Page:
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Friday, February 02, 2007

Maybe the Polar Bears will make us feel sad

Hat tip Drudge Report. And if we feel sad then we might start to think that we are guilty. After all, that is all that is necessary. If the AGW alarmists can convince the public that poor, innocent Polar Bears are suffering then maybe they can get people to recognize the need for sacrifice.

If you tell someone a lie long enough, they start to believe it. The picture here is a classic marketing ploy. Early in the article we learn that:

"Swimming 100 miles is not a big deal for a polar bear, especially a fat one," said Dr Ian Stirling of the Canadian Wildlife Service.

The Bush administration even agreed to consider listing Polar Bears as endangered species because their habitat is supposedly threatened. This would be reasonable if the population of Polar Bears was actually decreasing, but as I understand it, the Polar Bear population is actually increasing. The IUCN (International Union for Conservation of Nature) Red List of Threatened Species lists the following taxonomy for Polar Bears:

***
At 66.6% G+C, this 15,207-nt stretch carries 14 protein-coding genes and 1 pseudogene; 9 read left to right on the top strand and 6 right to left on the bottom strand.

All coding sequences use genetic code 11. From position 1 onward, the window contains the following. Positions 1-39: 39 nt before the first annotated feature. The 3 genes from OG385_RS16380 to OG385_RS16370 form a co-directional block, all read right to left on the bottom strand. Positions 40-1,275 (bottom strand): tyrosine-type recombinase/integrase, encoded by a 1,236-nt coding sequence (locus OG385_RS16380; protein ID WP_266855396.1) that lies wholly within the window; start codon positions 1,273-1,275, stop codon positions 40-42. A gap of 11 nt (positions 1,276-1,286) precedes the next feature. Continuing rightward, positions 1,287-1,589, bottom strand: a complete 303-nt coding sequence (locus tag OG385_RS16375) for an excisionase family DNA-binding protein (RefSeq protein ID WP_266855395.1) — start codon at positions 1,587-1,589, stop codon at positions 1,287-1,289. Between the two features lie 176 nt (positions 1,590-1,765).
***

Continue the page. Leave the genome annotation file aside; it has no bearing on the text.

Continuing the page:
1965-"Less rare but believed to be threatened-requires watching" as Thalarctos maritimus (Scott 1965)

1982-Vulnerable (Thornback and Jenkins 1982)

1986-Vulnerable (IUCN Conservation Monitoring Centre 1986)

1988-Vulnerable (IUCN Conservation Monitoring Centre 1988)

1990-Vulnerable (IUCN 1990)

1994-Vulnerable (Groombridge 1994)

1996-Lower Risk/conservation dependent (Baillie and Groombridge 1996)

Showing a listing of threatened in 1965, vulnerable from 1982 - 1994 and a lower risk/conservation dependent in 1996 indicated to me that the Polar Bear population is increasing and that the species is in less danger now then it was in the 1960's.

By using heart-rending pictures and imagining possible scenarios that might happen can be used to justify the desired outcome of getting westerners to pay extra fees and taxes and give up the conveniences of a prosperous lifestyle to fight a natural phenomenon that we cannot even influence significantly let alone control.

2010 Atlantic Hurricanes (courtesy of

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